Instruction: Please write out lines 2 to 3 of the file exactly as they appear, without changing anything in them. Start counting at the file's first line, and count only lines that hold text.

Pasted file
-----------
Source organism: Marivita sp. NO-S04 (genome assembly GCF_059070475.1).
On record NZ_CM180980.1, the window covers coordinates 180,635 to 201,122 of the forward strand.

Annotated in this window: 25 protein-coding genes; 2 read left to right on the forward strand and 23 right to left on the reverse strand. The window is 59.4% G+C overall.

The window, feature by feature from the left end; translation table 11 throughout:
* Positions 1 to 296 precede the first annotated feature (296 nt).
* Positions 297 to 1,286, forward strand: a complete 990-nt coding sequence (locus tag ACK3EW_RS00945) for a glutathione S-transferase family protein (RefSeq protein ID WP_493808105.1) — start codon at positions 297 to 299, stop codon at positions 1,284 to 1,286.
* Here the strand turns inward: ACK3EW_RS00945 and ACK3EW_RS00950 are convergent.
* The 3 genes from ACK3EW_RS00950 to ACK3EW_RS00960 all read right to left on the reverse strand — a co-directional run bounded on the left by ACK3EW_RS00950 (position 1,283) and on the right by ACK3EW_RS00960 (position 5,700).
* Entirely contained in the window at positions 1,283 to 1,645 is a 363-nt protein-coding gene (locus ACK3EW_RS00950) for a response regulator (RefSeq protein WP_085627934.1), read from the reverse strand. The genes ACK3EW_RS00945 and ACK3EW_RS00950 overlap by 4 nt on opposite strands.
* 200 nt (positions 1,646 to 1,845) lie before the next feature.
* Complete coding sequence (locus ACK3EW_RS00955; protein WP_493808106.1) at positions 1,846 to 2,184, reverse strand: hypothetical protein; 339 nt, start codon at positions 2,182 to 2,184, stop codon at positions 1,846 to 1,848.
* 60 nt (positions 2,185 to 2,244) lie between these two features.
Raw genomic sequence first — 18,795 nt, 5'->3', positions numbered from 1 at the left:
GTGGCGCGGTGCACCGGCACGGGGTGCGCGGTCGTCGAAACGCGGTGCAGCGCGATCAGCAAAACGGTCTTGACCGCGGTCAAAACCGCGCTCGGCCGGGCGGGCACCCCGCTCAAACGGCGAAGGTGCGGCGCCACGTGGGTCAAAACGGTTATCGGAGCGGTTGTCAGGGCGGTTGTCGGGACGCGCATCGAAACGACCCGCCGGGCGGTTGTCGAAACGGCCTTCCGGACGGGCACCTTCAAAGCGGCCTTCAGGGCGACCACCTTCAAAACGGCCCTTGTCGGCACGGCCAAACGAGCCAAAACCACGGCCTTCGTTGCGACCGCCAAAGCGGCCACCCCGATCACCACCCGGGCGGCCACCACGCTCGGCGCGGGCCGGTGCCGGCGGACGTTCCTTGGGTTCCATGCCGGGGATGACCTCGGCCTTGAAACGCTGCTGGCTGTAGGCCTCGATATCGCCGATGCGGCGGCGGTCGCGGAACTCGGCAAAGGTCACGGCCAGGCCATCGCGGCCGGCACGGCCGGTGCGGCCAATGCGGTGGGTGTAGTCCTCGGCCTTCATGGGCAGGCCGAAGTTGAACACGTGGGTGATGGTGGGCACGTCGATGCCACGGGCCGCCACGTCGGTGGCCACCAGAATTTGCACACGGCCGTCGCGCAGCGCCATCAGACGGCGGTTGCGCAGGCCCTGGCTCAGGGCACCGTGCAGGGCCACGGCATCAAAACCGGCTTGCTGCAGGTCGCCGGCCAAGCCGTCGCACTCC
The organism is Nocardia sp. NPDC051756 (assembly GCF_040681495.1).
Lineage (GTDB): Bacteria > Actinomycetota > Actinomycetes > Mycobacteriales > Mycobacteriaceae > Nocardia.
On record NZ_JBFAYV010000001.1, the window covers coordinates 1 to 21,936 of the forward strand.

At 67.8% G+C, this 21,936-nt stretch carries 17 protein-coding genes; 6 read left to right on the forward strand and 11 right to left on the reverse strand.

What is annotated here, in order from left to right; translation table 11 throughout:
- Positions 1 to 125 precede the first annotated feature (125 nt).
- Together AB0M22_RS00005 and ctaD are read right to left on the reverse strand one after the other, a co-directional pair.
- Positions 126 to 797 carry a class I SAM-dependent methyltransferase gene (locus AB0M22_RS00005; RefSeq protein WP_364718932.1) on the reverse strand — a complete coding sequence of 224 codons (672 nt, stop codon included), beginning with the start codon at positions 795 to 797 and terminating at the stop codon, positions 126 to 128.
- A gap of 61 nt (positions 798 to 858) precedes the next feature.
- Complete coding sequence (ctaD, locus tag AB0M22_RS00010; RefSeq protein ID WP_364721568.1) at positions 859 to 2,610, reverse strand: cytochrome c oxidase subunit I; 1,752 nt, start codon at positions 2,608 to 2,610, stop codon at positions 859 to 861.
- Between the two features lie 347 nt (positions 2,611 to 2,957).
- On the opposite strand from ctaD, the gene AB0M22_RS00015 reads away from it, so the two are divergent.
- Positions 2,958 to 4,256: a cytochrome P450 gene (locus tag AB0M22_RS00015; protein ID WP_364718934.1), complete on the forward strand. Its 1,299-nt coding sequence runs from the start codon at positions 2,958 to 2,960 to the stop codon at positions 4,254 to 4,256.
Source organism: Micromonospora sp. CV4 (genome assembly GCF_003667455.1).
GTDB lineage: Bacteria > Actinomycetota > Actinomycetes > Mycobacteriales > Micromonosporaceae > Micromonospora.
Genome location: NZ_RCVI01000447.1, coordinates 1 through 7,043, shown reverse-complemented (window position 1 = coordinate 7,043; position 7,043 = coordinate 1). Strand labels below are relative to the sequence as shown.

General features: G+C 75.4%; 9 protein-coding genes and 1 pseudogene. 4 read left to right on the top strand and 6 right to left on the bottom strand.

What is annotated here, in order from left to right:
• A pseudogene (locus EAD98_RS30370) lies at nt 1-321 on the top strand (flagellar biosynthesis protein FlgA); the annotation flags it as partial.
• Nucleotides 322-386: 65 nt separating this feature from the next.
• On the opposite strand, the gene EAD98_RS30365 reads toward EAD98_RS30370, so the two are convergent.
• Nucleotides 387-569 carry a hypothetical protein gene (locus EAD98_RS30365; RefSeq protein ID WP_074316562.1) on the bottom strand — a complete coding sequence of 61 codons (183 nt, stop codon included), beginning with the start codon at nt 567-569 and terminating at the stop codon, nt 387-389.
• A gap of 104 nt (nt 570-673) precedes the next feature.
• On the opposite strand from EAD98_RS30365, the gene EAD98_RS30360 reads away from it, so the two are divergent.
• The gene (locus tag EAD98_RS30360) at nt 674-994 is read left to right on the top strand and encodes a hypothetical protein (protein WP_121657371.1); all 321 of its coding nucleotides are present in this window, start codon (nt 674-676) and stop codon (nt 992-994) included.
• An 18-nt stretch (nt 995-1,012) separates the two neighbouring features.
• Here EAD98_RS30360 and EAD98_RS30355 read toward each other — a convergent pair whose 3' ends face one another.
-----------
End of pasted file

On record NZ_CM180980.1, the window covers coordinates 180,635 to 201,122 of the forward strand.

Annotated in this window: 25 protein-coding genes; 2 read left to right on the forward strand and 23 right to left on the reverse strand. The window is 59.4% G+C overall.